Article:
From THE AMERICAN RIFLEMAN, MAY, 1953
REPRINTED WITH PERMISSION FROM THE NATIONAL RIFLE ASSOCIATION OF AMERICA
It took about 37 years to evolve the 22 caliber Colt Woodsman semi-automatic handgun into the beautifully designed pistol it is today. The exterior shape has been changed to keep pace with the demands of American shooters.
The original Woodsman target model suffered from a small grip and a light barrel. It was designed for low-velocity ammunition. Any Woodsman with a serial number under 83,790 should not be fired with high-speed ammunition until the main spring housing has been changed. ( Editor's Note: This statement is misleading. See FAQ 12 HERE ) An attempt was made in 1938 to obtain a better grip by extending the stocks below the frame and to give more weight by adding a slab-sided barrel. But it was in 1947 that the Woodsman really had its face lifted! The gun was redesigned externally and many improvements made.
Even though the outside shape of the Woodsman handgun has been changed, the interior mechanism, with the exception of the magazine safety and the slide stop, is basically the same as in the original model. The fact that the interior mechanism has changed very little is another tribute to the genius of John Browning, designer of the original Woodsman in 1915.
The Match Target Woodsman of today is made in .22 long rifle caliber only. Naturally, .22 shorts can be fired in it, but the shorts haven't enough power to operate the blow-back type of action used in the Woodsman. Made in two barrel lengths, 4-1/2 inch and 6 inch, the gun weighs 36-1/2 ounces and 41 ounces, respectively. The current Colt Match Target model, Woodsman target model, and sport models are equipped with a magazine safety and an automatic slide stop. The magazine safety prevents a lot of the "Oh, I didn't know it was loaded" type of accidents, for when the magazine is removed, even though there is a cartridge in the chamber, the gun cannot he fired. This type of safety would be a desirable feature in all non-military automatic pistols. These safety features plus the fine balance, sights, and above all the flawless finish, leave little to be desired.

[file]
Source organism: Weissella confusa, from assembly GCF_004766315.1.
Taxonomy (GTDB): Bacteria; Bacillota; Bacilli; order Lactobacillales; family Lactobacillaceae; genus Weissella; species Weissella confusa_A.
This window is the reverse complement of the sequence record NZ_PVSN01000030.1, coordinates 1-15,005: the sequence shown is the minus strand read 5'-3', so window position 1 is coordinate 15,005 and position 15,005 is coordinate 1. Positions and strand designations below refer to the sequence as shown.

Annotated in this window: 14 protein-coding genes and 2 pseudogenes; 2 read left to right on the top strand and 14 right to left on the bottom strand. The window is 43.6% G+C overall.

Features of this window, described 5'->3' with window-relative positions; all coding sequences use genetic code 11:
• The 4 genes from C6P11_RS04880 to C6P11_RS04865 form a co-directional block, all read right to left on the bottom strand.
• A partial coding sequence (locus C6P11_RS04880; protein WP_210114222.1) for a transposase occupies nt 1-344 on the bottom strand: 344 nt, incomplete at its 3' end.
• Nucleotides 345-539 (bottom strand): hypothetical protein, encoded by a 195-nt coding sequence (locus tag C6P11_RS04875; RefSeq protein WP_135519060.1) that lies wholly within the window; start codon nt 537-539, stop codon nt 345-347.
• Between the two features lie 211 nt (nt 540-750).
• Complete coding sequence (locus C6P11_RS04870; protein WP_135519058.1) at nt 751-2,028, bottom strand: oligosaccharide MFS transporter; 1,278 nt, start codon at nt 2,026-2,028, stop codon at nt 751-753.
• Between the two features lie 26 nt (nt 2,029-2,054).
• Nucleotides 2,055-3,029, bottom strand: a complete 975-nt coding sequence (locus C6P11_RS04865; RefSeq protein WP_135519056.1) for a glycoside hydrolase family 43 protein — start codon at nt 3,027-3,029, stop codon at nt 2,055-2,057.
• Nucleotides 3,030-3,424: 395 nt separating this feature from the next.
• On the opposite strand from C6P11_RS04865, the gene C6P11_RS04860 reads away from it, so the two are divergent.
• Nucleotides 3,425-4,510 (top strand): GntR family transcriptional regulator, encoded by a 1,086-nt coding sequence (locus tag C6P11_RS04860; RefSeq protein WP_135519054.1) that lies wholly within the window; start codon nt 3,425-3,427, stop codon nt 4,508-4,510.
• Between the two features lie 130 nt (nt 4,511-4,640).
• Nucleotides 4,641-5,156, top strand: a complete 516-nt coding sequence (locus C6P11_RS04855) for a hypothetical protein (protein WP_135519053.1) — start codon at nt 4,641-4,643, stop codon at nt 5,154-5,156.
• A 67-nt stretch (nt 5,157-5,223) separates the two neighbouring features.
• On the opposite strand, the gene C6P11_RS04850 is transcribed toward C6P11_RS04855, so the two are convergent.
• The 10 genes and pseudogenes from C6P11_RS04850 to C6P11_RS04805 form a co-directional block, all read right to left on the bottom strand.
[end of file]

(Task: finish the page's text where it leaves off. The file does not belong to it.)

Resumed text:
Like other .22 caliber semiautomatics, the chamber and breech face of the Colt Woodsman must be kept clean. Greased or waxed ammunition leave deposits that cause extraction troubles and, at times, misfires.
The field stripping procedure for this gun is the same as the early models, with the exception of one point. The grips must be removed and the upper housing lock pin (PP) pushed out of the frame. This housing lock pin was added to the Woodsman, at the request of the Marine Corps, to prevent the back strap being forced inward and pinching the soft skin between thumb and forefinger when the pistol is gripped tightly.
Push the NEXT button for illustrated takedown instructions.